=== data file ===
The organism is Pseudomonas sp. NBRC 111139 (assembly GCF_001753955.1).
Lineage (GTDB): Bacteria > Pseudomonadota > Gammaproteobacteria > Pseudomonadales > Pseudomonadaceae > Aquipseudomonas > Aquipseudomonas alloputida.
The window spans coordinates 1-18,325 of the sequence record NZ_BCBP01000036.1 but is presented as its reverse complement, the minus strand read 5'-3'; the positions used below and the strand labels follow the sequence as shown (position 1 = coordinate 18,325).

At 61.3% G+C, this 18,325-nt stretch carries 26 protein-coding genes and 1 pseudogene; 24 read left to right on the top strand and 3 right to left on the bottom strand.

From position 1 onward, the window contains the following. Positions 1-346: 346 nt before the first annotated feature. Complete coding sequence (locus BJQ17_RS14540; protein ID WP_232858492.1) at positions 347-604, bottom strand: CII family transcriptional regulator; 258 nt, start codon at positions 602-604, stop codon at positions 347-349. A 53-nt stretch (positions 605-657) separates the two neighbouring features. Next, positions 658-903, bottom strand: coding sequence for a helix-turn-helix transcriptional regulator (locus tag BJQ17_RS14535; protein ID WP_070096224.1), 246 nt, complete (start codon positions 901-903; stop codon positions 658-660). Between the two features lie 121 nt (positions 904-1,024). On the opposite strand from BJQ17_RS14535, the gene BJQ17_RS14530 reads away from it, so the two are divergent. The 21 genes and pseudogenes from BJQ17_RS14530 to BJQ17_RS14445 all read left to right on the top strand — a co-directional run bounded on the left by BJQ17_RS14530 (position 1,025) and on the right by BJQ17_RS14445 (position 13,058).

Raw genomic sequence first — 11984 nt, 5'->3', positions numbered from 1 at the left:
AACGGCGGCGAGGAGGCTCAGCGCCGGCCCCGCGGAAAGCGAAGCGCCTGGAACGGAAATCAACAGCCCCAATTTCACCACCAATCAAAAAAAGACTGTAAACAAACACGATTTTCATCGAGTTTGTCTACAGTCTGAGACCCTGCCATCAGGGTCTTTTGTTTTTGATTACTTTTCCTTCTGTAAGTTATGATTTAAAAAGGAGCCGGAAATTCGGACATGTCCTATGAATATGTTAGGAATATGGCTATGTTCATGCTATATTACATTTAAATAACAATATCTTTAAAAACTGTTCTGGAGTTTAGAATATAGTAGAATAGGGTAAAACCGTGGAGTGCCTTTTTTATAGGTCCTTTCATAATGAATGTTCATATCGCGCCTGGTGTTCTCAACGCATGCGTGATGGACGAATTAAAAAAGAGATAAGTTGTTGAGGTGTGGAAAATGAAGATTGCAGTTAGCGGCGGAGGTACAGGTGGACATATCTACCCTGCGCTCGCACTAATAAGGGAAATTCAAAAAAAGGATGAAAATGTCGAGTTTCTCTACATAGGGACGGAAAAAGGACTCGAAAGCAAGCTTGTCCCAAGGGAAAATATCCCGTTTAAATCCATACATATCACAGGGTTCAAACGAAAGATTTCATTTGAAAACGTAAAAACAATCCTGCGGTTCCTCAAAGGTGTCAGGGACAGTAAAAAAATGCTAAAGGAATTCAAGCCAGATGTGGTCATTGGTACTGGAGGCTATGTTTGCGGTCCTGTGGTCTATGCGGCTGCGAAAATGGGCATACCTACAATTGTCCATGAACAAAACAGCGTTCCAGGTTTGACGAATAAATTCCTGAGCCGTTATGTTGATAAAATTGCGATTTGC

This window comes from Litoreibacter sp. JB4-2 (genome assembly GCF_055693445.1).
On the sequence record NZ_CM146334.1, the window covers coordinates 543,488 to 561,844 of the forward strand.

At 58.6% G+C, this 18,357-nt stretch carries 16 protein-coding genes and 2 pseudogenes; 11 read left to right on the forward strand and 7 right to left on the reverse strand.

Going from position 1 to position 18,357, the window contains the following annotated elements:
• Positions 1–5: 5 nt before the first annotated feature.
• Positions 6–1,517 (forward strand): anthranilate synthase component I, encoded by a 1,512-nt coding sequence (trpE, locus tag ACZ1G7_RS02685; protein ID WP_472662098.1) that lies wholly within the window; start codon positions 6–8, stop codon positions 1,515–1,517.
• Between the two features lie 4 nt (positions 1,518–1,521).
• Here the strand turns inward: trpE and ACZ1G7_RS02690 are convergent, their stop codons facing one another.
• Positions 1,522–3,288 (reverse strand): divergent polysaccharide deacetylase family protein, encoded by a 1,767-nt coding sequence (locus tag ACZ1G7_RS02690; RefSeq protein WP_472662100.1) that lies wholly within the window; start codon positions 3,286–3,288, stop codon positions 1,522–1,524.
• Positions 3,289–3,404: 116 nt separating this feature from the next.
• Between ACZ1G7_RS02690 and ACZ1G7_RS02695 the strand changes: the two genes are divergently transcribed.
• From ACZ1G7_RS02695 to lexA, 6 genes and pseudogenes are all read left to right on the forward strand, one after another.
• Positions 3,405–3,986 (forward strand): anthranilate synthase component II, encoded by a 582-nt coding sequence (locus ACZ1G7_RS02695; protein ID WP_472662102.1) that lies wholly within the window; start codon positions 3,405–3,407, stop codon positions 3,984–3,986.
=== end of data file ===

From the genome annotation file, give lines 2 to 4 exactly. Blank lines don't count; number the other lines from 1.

Lineage (GTDB): Bacteria > Pseudomonadota > Gammaproteobacteria > Pseudomonadales > Pseudomonadaceae > Aquipseudomonas > Aquipseudomonas alloputida.
The window spans coordinates 1-18,325 of the sequence record NZ_BCBP01000036.1 but is presented as its reverse complement, the minus strand read 5'-3'; the positions used below and the strand labels follow the sequence as shown (position 1 = coordinate 18,325).

At 61.3% G+C, this 18,325-nt stretch carries 26 protein-coding genes and 1 pseudogene; 24 read left to right on the top strand and 3 right to left on the bottom strand.